Morningstar: More Time Required to Clear Distressed Pipeline


Analysts find fewer short sales and more loan modifications have contributed to a steady decline in distressed inventory nationwide as the liquidation rate has slowed down even further.

At the current pace of liquidation, Morningstar Credit Ratings said it will take 41 months to clear the national distressed inventory pipeline, up from 40 in the first quarter of 2013 and 38 months a year ago.

The 2Q 2013 Morningstar RMBS Distressed Inventory Index shows the overall distressed inventory has decreased by 21% from a year ago, while the number of liquidations declined a significant 37%.

Distressed inventory data include first-lien mortgages that either are 90 days or more delinquent, in foreclosure or real estate owned, as well as 50% of the first-lien mortgages that were cured from a serious delinquency in the past 12 months thus are more likely to redefault.

Modifications have picked up significantly over the past three months, as roughly $99 billion of the distressed inventory had been modified as of May 2013 compared to $94 billion in February 2013. Analysts expect the increase may ultimately reduce the foreclosure starts, the FCL-to-REO roll rate, and non-REO third-party sales, while REO sales continue to be on the decline mode.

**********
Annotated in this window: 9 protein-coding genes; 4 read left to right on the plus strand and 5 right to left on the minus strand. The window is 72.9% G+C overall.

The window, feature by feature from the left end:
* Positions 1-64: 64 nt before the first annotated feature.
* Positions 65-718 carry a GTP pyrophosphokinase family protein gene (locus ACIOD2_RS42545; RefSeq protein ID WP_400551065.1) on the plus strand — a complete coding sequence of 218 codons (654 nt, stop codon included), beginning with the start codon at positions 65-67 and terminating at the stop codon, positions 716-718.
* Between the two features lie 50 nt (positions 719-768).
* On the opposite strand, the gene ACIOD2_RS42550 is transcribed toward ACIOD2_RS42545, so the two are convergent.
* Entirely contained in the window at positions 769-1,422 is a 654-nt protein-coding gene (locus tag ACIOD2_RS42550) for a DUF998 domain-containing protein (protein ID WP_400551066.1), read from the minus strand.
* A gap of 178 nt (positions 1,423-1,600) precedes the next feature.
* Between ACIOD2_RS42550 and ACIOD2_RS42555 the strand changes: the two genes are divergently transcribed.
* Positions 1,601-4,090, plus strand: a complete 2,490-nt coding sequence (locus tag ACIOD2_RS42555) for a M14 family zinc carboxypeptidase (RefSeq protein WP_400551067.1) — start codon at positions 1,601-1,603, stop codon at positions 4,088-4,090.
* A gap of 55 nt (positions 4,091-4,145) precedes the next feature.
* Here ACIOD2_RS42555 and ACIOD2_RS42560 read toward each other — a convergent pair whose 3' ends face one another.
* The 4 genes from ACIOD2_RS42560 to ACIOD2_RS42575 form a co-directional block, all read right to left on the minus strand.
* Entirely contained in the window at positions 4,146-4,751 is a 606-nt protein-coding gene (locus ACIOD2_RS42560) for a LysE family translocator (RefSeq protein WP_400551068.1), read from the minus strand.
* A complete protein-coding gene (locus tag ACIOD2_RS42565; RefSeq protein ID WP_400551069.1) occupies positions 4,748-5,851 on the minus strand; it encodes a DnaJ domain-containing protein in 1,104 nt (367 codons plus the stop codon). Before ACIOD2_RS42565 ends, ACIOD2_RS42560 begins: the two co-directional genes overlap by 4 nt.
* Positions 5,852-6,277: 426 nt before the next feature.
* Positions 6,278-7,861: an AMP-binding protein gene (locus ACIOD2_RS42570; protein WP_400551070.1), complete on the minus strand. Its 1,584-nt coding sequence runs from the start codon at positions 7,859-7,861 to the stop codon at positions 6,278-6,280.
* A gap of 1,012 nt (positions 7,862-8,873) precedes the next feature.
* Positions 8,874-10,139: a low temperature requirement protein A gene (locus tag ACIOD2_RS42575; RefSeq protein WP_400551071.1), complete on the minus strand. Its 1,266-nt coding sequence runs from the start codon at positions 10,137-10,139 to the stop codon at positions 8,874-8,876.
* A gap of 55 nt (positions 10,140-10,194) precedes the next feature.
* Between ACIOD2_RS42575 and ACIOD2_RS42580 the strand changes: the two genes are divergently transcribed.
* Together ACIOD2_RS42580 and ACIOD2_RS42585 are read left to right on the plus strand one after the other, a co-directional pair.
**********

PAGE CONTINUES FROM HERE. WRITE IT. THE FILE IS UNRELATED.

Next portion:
As of the end of May 2013 approximately 949,000 units were distressed, down 6.5% from three months prior, due to continued liquidation albeit very slowly and fewer properties entering the distressed inventory as a result of improved loan performance a lower new delinquency rate since the first quarter of 2013.

Meanwhile, approximately 43% of the national distressed inventory is stalled in foreclosure status. Because judicial foreclosure processes typically take longer than nonjudicial foreclosure processes, not surprisingly the top six states for distressed inventory are judicial states.

Analysts found from conversations with local Realtors from previously hard-hit regions that certain markets, such as Phoenix, have seen bidding wars driven by demand from institutional investors looking for available properties that has lowered the distressed inventory and is driving up home prices.

For example, institutional cash buyers drove up the demand and made a notable impact on distressed inventory and property prices in hot markets, such as Phoenix, Atlanta and Las Vegas.

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